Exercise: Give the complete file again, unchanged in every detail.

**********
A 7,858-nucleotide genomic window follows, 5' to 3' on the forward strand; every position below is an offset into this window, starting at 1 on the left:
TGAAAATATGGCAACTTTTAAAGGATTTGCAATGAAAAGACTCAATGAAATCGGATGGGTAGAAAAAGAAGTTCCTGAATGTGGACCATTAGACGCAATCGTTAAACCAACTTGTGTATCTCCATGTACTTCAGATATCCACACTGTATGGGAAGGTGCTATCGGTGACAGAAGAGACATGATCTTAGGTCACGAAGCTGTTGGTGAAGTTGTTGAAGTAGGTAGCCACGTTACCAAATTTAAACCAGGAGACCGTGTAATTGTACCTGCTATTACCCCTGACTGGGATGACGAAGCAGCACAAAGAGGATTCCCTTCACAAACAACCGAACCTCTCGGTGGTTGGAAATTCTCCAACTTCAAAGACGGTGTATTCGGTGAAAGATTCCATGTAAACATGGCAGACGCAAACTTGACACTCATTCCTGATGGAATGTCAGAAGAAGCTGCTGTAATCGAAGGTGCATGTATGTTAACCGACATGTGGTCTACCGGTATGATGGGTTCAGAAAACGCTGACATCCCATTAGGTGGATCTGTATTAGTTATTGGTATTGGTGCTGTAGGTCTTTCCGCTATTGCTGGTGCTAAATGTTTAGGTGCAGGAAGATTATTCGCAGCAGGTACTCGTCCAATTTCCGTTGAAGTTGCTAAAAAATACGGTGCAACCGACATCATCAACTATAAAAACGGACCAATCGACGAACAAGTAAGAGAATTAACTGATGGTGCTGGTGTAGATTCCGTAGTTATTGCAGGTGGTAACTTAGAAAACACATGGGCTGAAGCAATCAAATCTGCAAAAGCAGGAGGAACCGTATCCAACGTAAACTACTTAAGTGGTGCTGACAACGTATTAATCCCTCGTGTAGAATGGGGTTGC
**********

A 7,858-nucleotide genomic window follows, 5' to 3' on the forward strand; every position below is an offset into this window, starting at 1 on the left:
TGAAAATATGGCAACTTTTAAAGGATTTGCAATGAAAAGACTCAATGAAATCGGATGGGTAGAAAAAGAAGTTCCTGAATGTGGACCATTAGACGCAATCGTTAAACCAACTTGTGTATCTCCATGTACTTCAGATATCCACACTGTATGGGAAGGTGCTATCGGTGACAGAAGAGACATGATCTTAGGTCACGAAGCTGTTGGTGAAGTTGTTGAAGTAGGTAGCCACGTTACCAAATTTAAACCAGGAGACCGTGTAATTGTACCTGCTATTACCCCTGACTGGGATGACGAAGCAGCACAAAGAGGATTCCCTTCACAAACAACCGAACCTCTCGGTGGTTGGAAATTCTCCAACTTCAAAGACGGTGTATTCGGTGAAAGATTCCATGTAAACATGGCAGACGCAAACTTGACACTCATTCCTGATGGAATGTCAGAAGAAGCTGCTGTAATCGAAGGTGCATGTATGTTAACCGACATGTGGTCTACCGGTATGATGGGTTCAGAAAACGCTGACATCCCATTAGGTGGATCTGTATTAGTTATTGGTATTGGTGCTGTAGGTCTTTCCGCTATTGCTGGTGCTAAATGTTTAGGTGCAGGAAGATTATTCGCAGCAGGTACTCGTCCAATTTCCGTTGAAGTTGCTAAAAAATACGGTGCAACCGACATCATCAACTATAAAAACGGACCAATCGACGAACAAGTAAGAGAATTAACTGATGGTGCTGGTGTAGATTCCGTAGTTATTGCAGGTGGTAACTTAGAAAACACATGGGCTGAAGCAATCAAATCTGCAAAAGCAGGAGGAACCGTATCCAACGTAAACTACTTAAGTGGTGCTGACAACGTATTAATCCCTCGTGTAGAATGGGGTTGC